The stories on the tablets consisted of people writing down the livestock they took care of, which was shocking because we now know that they cared more for sheep and goats instead of horses and cattle, as well as the spices they used, consisted of lists of men, women, boys, and girls that had their job duties assigned next to their names, and held records of detailed information about ancient social hierarchies, industry, and economy.
Ventris’s contribution to the archeological world was extremely important, but it soon ended in a tragedy. Ventris was almost 30-years-old when he uncovered the hidden Greek language and he unfortunately passed away on September 5, 1956 when he crashed into the back of a truck. He will always be remembered as the man that uncovered the Linear B language and made a breakthrough revelation in the archeological world.
3. Plato’s Musical Code
Plato’s musical code deciphered.
Image via: News BBC
When it comes to Plato’s Republic, there is a central issue that revolves around it- it is the question of whether or not it is always better to take a just course of action. This particular guide is all about the morals and ethics of politics, making it easy for us to read throughout time. We have always been able to read Plat’s Republic, but people recently uncoded the music Plato put into the text.
Dr. Jay Kennedy, from the University of Manchester, assumes that Plato decided to use a series of symbols and hidden codes in his work, which is similar to what Pythagoras was doing with his work. What is this idea, though? It is the idea that music, nature, science, and religion all correlate together. Kennedy believed that Plato was doing this with all of his works and scholars have just been missing the idea for centuries because they never knew how to decode the message.
Kennedy discovered that at the end of each twelfth text, Plato added a group of words together that was related to his 12 note music scales. Where the textual note was located, there was indication that Plato connected ideas of harmony or dissonance in his music notes.
Plato was teaching something dangerous to people and that was that the universe was governed by scientific and mathematical principles instead of gods. People normally embraced new ideas of science and religion whenever they were presented with new information about them, so Plato took the liberty of hiding his teachings from the wrong hands and kept them coded in his texts. What Plato left behind, though, is considered dangerous to some because he shows that nature and science can go hand in hand with religion.
4. Hidden Text in England’s Oldest Bible
The hidden text in the oldest Bible.
Image via: Kopalniawiedzy
Nowadays, you can’t go into a hotel room and not find a Bible there. They are normally located in the night table draw next to the bed or somewhere else in the room that could be placed in plain sight. It wasn’t always like this, though, because translating the Bible to English was hard and crucial work and by the time Henry VIII had started re-writing centuries of religious beliefs that fit his needs comfortably and his beliefs, owning an unapproved version of the Bible could lead someone to a death sentence. In the year 1535, an official and authorized version of the Bible was released to the public and even had an introduction from the King himself.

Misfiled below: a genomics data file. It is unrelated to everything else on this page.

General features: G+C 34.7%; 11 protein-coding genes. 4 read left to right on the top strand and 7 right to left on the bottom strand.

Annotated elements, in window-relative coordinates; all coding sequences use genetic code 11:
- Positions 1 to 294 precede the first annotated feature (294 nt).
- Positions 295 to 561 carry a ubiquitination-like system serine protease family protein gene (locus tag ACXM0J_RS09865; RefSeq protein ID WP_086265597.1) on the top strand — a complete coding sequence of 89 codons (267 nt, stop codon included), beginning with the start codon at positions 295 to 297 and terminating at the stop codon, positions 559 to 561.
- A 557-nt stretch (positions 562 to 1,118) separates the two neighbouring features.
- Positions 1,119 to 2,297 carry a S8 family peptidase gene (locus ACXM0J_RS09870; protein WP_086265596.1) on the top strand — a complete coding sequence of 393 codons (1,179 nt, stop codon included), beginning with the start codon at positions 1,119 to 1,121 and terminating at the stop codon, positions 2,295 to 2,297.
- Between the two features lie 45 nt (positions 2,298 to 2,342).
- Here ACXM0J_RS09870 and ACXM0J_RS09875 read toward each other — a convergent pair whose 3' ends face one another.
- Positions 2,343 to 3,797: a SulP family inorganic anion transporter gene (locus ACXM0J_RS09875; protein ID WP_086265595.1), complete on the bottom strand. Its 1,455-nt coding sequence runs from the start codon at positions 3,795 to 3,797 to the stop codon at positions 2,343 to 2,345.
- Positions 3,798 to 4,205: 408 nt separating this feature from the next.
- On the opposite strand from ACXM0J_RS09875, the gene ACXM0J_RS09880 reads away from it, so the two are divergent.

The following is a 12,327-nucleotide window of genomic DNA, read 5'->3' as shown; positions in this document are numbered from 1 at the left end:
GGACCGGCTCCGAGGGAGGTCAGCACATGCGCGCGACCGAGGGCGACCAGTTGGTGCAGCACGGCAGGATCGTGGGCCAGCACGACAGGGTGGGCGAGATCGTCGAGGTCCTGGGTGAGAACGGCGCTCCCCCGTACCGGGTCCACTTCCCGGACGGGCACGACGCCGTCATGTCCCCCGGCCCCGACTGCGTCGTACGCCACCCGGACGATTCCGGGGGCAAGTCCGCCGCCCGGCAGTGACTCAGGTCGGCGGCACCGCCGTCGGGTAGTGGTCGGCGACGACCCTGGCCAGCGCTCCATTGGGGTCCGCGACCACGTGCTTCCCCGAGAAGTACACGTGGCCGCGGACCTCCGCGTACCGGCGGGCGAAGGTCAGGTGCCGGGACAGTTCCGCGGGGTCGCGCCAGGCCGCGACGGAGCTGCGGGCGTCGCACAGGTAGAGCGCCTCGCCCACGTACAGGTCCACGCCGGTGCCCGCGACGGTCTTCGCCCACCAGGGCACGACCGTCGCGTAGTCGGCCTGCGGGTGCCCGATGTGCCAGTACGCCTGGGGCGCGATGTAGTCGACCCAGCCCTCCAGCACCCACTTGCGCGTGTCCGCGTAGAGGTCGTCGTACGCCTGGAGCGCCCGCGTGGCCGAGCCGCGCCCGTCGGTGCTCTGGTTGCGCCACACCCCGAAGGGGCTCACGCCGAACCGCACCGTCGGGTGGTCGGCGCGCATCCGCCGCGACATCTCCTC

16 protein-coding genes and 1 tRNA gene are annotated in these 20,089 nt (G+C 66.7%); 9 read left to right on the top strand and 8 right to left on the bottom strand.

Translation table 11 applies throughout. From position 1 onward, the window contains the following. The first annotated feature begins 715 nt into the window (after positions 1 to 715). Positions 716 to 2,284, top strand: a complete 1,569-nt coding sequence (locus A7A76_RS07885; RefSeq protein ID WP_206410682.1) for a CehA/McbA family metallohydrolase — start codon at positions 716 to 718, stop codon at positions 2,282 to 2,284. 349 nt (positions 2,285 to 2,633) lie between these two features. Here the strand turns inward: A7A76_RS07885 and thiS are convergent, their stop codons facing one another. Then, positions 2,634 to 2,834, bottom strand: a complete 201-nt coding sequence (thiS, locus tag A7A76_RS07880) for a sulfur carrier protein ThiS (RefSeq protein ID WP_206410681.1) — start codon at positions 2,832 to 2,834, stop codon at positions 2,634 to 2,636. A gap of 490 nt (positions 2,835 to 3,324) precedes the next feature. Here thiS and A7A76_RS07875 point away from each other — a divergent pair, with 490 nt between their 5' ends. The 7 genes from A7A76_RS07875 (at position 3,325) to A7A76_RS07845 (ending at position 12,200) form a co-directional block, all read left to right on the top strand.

Today, there are only seven copies left in the world of this Bible and one copy of the Bible has a series of annotations that are listed in the margins of it. This particular text was hidden from the public by text that was fixed to fit the Bible’s original pages. People tried to remove the pages of the Bible so they can uncover the hidden message, but it was nearly impossible to rip the pages out of the Bible without destroying it.
Scholars grew frustrated with this task and eventually turned to the Queen Mary University of London’s School of Dentistry so they could assist the scholars in taking long exposure shots of the hidden text. From there, the photos were then ran through a computer programming system where it would drop the printed text and leave behind the hand written text.
When the handwritten notes were uncovered, scholars discovered that some of the notes were instructions on when to read specific pages in the Bible on which specific days and which verses were associated with which occasions. These notes were written in English and it seemed that they were in relation to Thomas Cromwell’s later Great Bible.
It also seemed that it was an attempt to bring older Latin ceremonies together with new orders form the monarchy that were declaring religious ceremonies to only be performed in English and no other language. This discovery of handwritten notes in the margins is leading to the re-writing of the Reformation so people could see just how much of a gradual process it was and what actually happened during that time period.
To scholars amazement, some of the notes in the margins had no connection to religion whatsoever. For example, there was a promissory note from James Elys Cutpurse that showed he had promised to pay William Cheffyn of Calais 20 shillings for an unknown purpose. Researchers were curious about Cutpurse and decided to do extensive research on him, only to find that he had been hung in 1552.
5. Lost Treaties of Archimedes
Text under the book of prayer.
Image via: White Chapel Ghost Style
In the 9th century, ancient manuscripts that contained copies of work of the Greek Archimedes made their way to Constantinople. This city was thriving during this time because it was rich and was protected by anyone who had threatened to destroy it. Constantinople became a place where learning was a great advantage to everyone inside of the city and it was home to important documents and records since people knew they were going to be well protected all the time.
The thriving city of Constantinople didn’t last for long, though, because it soon came crashing down when Pope Innocent III gave his approval for the Fourth Crusade in 1204. Constantinople was destroyed and the handwritten document was transported to Jerusalem where it became overwritten over time. April 13, 1229 had become the newly assumed date that this prayer book, which was now written on parchment paper, was released and completed.